When a mutual fund manager is doing the job, he or she is managing a portfolio of stocks for the good of the funds shareholders. This consists of acquiring stocks with promise, making judgment calls on those that are on the borderline and dumping the dogs. The role of the IT manager is similar. The best managers acquire the technologies that hold the most promise for business advantage, outsource the necessary but not distinctive technologies, and dump the products and services that dont live up to expectations.
As the economy slowly recovers, the categories into which different technologies and services fall are changing.
Into the acquire category, Id put an entirely new set of administrative and management tools that are coming onto the market. Their purpose is to give you a view into your companys IT operations that was previously unobtainable. The products, from Computer Associates, IBM and Hewlett-Packard, are all due for major upgrades over the coming months. The offerings from these administration stalwarts are being joined by new products from companies such as Vieo that promise easier, less intrusive administration at a lower cost. Using these tools should enable you to run more efficient operations and should be worth the investment.
Grid computing and open-source development also fall into the acquire category, although perhaps not for every company. Even if you determine that neither the grid nor the open-source alternative is right for your organization, you need to reach that conclusion after thoughtful investigation.
Outsourcing is a controversial but necessary part of the IT investment portfolio. Outsourcing, if used intelligently, can give you dollar savings in one area that you can apply to other more strategic areas. Outsourcing used as a club to cut costs indiscriminately will provide some short-term bottom-line benefits but leave your technology portfolio short of winners.
The scope of technologies that can be outsourced is increasing. New candidates are patch management and security. Patch management has become a burden that features an endless cycle of patches, bug fixes and service-pack upgrades. Even Microsoft seems ready to admit that patching cannot be the answer to security. Patches eat up bandwidth at a prodigious rate—pity the poor remote worker on a dial-up connection trying to download megabytes worth of fixes. Until the patch problem is resolved—and that will take a long time—using an outsourcer to patch far-flung users makes sense. That is what Federal Express did when it signed up Everdream to manage its patch network.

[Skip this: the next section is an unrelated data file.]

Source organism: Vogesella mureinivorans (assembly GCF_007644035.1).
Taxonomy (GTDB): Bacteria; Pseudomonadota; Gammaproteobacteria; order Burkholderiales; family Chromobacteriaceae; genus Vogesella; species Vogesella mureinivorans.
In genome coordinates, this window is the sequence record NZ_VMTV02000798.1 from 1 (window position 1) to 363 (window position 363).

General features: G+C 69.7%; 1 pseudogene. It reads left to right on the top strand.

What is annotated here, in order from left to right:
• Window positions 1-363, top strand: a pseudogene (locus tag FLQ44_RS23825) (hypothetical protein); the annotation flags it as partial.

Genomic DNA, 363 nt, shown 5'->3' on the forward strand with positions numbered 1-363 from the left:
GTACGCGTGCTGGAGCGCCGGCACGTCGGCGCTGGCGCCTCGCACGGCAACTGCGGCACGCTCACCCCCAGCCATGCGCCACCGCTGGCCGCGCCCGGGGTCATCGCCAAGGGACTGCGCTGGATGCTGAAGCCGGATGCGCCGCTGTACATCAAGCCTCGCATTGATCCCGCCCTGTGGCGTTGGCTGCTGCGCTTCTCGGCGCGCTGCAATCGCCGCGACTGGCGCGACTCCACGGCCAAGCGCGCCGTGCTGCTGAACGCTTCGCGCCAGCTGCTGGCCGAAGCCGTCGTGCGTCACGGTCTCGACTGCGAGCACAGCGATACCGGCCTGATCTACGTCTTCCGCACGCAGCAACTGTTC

Whether or not to outsource security is a tougher call. You need to protect yourself from the latest threat, and you want to be able to adjust your network to the level of security your company requires. During a recent trip to visit Internet Security Systems in Atlanta, it was clear that the companys strategy to offer outsourced services as well as an integrated security appliance makes sense. In security, managing the portfolio in a flexible manner is best. Its logical to use a product to manage security issues locally, while leaving something like spam blocking to an outsourcer.
Candidates for being tossed out of the portfolio vary by company, but here are some to consider. The first choice is that big project that has been churning on for years without any prospect of finishing. The big customer resource management project that has outlived the management that mandated it is the most obvious. Less obvious are those reliable old applications that are undocumented and rely on a couple of employees who understand what makes them tick. Its better to deal with the end of life of those applications now than when the employees who know how to make them work walk out the door. Other candidates are those projects that were begun because they seemed hip and fun at the time. Ill bet there are a few wireless projects out there that fit that description.
Taking a portfolio approach to your IT operations is the first step to gaining control of IT operations and making them pay off for your company—your IT shareholder.
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Editor in Chief Eric Lundquist can be reached at email@example.com.